August 5, 2010 11:03 Age: 4 yrs

Schapiro Discusses Perry v. Schwarzenegger Ruling

By: Robert Schapiro

The ruling in Perry v. Schwarzenegger, striking down California’s ban on same-sex marriage, represents the intersection of significant legal and social developments.

With regard to constitutional law doctrine, the decision demonstrates the importance of the federal courts’ new, higher level of scrutiny of laws resting on traditional moral assumptions. For most of the twentieth century, the Court divided equal protection claims into two boxes. If the claim fit into the narrow category of “strict scrutiny,” generally limited to issues of race and gender, then unequal treatment was presumptively unconstitutional. Otherwise, the federal courts generally allowed all kinds of differential treatment, on the theory that the legislature might possibly have some basis for distinguishing between the young and the old, or opticians and optometrists, or all kinds of other groups. Basically, the courts did not require any justification for unequal treatment, outside of matters of race and gender. Relying on that kind of reasoning, the Court upheld a ban on same-sex sexual conduct in the Bowers case in 1986.

But then the Court showed signs of dissatisfaction with this rigid, two-box doctrine, especially when it came to issues relating to sexual orientation. In the Romer case in 1996, Justice Anthony Kennedy wrote a decision for the Court striking down a Colorado initiative on the theory that it reflected irrational prejudice against gays and lesbians. The Court did not apply “strict scrutiny,” but held that a law required some basis other than traditional moral disapproval. In 2003, Justice Kennedy used this same kind of reasoning to find a constitutional right to same-sex sexual activity. That decision, Lawrence, held that reliance in cases like Bowers on traditional moral principles no longer sufficed. The Court would no longer accept laws that seemed grounded in traditional prejudices.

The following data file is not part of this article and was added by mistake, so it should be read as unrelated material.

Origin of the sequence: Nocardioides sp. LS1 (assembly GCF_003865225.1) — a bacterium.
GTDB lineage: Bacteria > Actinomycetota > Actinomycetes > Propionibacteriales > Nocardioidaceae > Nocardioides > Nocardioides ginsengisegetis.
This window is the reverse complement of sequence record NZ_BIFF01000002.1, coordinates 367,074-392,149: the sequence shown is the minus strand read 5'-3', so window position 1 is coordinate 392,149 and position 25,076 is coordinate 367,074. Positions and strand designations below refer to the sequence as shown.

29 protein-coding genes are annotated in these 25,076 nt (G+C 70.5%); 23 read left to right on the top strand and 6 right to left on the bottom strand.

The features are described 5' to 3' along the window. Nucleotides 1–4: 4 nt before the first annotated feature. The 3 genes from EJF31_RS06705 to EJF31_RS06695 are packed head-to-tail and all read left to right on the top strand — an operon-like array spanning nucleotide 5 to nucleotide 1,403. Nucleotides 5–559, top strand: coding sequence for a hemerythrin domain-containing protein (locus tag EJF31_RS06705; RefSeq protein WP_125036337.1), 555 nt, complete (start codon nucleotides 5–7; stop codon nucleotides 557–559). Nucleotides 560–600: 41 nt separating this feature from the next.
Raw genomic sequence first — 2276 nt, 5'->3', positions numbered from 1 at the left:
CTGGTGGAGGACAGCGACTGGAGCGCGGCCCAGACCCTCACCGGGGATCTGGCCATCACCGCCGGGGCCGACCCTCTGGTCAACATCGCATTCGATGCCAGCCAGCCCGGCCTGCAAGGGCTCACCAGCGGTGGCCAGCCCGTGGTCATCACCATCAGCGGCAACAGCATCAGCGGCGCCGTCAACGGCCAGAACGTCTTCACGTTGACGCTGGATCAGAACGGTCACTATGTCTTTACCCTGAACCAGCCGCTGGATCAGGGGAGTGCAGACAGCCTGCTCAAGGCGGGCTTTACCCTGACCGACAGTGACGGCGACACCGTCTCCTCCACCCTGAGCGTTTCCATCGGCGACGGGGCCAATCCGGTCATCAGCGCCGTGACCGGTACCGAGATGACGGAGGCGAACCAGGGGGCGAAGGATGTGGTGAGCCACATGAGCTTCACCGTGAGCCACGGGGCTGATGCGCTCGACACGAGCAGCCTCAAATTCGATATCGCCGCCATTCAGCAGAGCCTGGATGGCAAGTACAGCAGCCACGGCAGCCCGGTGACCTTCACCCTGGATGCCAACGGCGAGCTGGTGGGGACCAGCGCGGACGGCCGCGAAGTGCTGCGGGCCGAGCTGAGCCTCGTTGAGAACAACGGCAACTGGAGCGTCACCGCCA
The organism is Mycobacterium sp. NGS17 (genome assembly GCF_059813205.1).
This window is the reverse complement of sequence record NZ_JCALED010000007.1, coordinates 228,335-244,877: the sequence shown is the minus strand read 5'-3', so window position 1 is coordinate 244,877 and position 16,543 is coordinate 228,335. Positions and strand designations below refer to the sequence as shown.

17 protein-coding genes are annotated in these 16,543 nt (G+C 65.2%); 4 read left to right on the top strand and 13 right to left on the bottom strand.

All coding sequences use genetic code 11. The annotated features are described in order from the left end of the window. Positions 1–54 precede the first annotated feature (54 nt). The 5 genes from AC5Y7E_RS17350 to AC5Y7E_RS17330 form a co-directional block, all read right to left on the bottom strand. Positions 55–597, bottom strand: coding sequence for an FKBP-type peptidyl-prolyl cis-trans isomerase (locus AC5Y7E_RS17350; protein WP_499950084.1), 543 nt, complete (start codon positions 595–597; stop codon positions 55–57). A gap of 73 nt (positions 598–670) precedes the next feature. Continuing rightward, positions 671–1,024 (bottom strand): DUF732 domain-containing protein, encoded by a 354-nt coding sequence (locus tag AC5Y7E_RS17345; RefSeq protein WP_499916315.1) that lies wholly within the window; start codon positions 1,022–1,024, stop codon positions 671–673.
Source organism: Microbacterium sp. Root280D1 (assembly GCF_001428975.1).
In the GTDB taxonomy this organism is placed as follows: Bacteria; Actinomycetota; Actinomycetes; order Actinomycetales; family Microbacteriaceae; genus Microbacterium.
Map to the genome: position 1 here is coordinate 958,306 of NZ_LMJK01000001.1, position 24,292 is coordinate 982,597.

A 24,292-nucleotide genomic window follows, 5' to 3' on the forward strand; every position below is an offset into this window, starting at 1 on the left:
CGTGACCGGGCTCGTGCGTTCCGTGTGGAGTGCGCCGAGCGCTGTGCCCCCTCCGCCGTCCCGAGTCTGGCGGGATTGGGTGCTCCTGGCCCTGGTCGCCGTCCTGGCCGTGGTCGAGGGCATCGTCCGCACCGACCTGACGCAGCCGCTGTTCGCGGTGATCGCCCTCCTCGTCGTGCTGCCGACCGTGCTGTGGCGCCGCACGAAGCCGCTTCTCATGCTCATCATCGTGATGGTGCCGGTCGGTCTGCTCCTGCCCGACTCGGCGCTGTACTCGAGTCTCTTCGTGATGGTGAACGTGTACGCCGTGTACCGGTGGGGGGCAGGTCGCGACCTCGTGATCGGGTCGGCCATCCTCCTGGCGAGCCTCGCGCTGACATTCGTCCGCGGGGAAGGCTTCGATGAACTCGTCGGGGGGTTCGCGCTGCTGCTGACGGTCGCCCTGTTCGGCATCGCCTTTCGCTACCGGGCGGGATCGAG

In Perry, Judge Vaughn Walker relied on Romer and Lawrence to require some basis other than traditional moral views to uphold the ban on same-sex marriage. What could that basis be? The best candidate for defending heterosexual marriage was providing an optimal setting for procreation and child rearing. But this is where contemporary social developments intrude. Whatever the traditional role of marriage, in the contemporary United States, society has driven a wedge between marriage and biological procreation. Many people get married and do not have children. Other people have children without getting married. Because many couples rely on adoption or surrogates, marital children often are not biological children. Do these various arrangements influence the well-being of children? Judge Walker found that healthy child development does not rest on biological ties. Specifically, he found that psychological research had conclusively established that children “raised by gay or lesbian parents are as likely as children raised by heterosexual parents to be healthy, successful and well-adjusted.

In sum, recent legal developments have required more than traditional moral disapproval to justify laws that deny equality. Social experimentation and psychological research have not offered scientific support for bans on same-sex marriage. Law and society came together in Judge Walker’s courtroom to invalidate California’s ban on same-sex marriage.

Professor Robert Schapiro specializes in the areas of constitutional law, federal courts and civil procedure.

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